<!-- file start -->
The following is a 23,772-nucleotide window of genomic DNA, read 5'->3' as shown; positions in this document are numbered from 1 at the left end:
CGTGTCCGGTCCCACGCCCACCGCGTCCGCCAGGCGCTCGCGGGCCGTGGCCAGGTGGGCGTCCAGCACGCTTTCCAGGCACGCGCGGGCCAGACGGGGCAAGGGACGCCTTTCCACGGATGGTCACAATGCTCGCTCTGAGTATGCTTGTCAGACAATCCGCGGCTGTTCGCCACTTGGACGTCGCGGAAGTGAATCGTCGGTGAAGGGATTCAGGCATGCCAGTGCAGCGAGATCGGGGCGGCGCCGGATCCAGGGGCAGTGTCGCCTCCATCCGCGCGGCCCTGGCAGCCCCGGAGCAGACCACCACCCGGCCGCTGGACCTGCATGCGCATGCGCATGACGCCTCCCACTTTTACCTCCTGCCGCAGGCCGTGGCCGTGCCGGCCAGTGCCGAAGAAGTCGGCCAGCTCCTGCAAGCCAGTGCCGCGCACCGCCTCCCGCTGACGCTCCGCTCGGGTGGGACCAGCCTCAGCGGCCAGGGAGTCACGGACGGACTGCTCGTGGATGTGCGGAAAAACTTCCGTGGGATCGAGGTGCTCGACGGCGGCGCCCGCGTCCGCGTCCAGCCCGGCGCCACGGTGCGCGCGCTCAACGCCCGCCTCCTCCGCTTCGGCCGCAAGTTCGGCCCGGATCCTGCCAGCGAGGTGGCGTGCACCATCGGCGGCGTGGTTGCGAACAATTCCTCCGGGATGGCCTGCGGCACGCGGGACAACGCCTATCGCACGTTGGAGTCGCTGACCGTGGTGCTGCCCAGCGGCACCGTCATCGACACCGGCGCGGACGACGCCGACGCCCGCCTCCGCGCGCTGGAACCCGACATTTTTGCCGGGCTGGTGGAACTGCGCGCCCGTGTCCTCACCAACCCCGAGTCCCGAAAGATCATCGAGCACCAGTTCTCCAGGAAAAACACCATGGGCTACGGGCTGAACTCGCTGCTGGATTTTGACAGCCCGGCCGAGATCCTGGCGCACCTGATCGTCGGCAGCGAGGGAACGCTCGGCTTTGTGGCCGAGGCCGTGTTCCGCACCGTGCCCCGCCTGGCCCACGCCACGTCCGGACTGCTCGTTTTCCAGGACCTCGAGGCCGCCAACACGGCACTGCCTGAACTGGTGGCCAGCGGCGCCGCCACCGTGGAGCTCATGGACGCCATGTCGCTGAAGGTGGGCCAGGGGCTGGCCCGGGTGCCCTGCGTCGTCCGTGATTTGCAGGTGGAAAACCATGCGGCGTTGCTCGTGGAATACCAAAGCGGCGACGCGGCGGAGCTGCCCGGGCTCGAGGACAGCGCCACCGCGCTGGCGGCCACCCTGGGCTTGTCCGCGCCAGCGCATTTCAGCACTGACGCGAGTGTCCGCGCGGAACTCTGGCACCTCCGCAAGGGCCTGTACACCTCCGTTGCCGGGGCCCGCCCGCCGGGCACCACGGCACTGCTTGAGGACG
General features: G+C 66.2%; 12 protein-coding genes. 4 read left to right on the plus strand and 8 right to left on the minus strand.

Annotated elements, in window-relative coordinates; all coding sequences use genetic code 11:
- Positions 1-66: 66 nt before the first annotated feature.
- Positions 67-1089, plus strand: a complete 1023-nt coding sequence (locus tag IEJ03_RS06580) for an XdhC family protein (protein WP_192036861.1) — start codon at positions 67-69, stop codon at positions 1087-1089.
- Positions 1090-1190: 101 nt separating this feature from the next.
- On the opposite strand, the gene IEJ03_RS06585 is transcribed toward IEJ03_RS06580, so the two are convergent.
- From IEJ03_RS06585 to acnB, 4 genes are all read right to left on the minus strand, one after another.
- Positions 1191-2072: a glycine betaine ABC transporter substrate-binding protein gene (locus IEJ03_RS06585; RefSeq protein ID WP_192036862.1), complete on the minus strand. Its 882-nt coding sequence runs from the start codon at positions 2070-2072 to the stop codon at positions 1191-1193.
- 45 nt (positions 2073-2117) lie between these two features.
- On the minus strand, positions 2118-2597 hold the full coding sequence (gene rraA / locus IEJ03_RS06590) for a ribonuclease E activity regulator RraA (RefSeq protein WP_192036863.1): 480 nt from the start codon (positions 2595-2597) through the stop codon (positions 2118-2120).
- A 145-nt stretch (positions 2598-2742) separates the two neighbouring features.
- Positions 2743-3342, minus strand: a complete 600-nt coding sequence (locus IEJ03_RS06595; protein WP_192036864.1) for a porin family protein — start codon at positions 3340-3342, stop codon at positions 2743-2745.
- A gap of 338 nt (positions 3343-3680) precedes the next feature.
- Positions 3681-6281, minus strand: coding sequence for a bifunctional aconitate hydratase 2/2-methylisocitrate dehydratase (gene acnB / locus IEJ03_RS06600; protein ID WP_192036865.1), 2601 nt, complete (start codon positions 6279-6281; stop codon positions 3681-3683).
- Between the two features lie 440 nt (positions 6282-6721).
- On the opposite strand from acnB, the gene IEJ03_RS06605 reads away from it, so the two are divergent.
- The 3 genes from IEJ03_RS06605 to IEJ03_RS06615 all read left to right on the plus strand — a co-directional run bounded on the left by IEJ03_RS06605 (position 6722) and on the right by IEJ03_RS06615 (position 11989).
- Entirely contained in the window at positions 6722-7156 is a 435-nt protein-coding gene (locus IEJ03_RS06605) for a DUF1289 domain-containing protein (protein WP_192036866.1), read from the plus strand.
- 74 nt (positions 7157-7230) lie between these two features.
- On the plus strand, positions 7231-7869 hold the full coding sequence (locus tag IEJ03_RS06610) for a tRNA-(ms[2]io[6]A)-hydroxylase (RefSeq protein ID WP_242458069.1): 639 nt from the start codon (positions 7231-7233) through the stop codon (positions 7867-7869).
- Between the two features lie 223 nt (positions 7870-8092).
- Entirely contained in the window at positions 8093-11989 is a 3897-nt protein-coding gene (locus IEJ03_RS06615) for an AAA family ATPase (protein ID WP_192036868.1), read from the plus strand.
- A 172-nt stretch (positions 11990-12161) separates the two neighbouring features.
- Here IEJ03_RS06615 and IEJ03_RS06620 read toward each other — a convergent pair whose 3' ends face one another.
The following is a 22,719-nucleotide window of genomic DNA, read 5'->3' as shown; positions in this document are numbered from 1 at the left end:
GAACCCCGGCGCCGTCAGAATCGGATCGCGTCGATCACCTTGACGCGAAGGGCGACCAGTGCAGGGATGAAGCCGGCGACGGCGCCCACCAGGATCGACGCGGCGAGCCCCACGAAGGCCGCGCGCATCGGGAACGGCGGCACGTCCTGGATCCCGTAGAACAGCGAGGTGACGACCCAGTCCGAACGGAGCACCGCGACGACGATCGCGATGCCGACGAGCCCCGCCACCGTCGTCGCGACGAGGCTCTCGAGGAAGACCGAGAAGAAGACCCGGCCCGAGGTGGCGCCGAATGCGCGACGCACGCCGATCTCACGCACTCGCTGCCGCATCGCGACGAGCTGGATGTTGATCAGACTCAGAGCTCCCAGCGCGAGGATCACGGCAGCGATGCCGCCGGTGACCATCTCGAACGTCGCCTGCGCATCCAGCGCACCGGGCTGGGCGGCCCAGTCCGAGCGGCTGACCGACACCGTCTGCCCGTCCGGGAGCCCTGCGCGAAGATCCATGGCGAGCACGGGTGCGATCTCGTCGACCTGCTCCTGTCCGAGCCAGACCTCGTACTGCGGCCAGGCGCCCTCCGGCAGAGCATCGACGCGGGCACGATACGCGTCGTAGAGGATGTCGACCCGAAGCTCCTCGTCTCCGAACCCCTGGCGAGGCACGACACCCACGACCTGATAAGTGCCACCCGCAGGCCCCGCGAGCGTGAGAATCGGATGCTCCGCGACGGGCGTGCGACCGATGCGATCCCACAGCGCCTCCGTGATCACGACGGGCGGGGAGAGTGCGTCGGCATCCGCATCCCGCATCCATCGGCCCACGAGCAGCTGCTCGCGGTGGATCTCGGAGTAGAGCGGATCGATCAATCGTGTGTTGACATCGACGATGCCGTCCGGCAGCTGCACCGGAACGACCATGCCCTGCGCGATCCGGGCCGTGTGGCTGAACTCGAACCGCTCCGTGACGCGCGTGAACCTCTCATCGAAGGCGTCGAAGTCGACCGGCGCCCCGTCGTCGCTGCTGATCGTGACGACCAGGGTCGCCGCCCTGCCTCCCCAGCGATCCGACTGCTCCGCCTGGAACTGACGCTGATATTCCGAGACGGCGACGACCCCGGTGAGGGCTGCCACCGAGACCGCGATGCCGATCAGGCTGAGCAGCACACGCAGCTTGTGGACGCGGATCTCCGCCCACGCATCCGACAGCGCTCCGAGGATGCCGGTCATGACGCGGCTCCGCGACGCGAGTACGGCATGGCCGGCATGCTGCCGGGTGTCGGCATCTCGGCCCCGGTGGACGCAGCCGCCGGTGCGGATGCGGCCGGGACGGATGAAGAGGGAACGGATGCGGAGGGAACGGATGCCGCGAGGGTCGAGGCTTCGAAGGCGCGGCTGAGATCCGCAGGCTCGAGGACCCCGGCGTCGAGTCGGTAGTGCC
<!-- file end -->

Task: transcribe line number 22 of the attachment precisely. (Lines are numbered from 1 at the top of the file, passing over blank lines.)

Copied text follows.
- On the plus strand, positions 7231-7869 hold the full coding sequence (locus tag IEJ03_RS06610) for a tRNA-(ms[2]io[6]A)-hydroxylase (RefSeq protein ID WP_242458069.1): 639 nt from the start codon (positions 7231-7233) through the stop codon (positions 7867-7869).